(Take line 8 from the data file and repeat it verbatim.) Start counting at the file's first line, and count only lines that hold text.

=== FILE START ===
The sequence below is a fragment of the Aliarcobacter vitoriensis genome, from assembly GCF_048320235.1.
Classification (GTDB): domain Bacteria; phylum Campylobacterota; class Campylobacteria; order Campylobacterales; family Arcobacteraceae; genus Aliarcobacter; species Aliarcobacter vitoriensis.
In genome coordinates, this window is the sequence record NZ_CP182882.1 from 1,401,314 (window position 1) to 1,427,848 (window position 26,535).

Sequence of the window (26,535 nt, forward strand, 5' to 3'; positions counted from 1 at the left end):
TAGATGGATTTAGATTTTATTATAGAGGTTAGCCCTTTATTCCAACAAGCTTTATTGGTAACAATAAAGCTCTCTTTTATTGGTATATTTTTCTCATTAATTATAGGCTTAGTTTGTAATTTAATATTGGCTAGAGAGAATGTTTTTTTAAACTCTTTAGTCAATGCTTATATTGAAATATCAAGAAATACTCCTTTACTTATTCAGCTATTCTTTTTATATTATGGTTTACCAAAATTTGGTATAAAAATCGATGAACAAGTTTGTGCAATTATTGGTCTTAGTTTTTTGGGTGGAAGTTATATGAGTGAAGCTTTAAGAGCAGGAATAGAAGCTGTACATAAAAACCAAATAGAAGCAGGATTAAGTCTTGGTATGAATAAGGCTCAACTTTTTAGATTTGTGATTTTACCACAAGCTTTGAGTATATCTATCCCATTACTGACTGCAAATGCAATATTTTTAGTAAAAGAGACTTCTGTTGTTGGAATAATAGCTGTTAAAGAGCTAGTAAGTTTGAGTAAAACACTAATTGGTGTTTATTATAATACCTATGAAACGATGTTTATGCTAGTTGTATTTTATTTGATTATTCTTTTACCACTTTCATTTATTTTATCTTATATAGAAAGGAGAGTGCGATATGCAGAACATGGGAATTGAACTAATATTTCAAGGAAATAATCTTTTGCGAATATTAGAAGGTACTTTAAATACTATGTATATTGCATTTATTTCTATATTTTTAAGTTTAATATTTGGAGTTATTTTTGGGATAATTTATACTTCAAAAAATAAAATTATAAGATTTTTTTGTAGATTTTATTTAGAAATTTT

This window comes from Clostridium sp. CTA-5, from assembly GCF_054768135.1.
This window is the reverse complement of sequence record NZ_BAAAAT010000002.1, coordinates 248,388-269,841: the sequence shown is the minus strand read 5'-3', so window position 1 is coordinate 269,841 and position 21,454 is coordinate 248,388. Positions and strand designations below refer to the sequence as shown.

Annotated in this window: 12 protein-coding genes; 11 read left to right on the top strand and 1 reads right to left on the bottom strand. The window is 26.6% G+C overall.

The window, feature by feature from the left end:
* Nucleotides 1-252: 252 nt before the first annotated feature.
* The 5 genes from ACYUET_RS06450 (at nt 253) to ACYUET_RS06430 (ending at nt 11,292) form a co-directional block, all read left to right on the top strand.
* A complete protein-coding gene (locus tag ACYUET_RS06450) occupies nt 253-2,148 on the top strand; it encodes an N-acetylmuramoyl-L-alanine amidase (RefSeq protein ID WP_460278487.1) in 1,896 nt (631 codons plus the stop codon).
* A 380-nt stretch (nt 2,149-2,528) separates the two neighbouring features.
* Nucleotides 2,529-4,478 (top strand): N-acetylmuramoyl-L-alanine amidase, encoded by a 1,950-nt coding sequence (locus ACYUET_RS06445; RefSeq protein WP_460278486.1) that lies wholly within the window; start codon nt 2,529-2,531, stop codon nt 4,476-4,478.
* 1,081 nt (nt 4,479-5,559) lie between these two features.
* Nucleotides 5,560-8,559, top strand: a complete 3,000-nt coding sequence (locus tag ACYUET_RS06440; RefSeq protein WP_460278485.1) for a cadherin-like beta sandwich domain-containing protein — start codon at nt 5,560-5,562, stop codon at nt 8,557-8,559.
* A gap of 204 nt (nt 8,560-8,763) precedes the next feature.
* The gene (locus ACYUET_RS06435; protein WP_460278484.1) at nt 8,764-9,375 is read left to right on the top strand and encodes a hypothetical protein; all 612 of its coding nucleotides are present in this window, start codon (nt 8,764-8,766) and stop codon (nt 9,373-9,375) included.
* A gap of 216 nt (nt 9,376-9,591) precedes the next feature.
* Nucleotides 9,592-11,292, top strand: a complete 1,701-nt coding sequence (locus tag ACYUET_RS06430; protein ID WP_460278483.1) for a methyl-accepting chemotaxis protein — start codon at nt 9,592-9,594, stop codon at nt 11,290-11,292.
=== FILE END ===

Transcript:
Annotated in this window: 12 protein-coding genes; 11 read left to right on the top strand and 1 reads right to left on the bottom strand. The window is 26.6% G+C overall.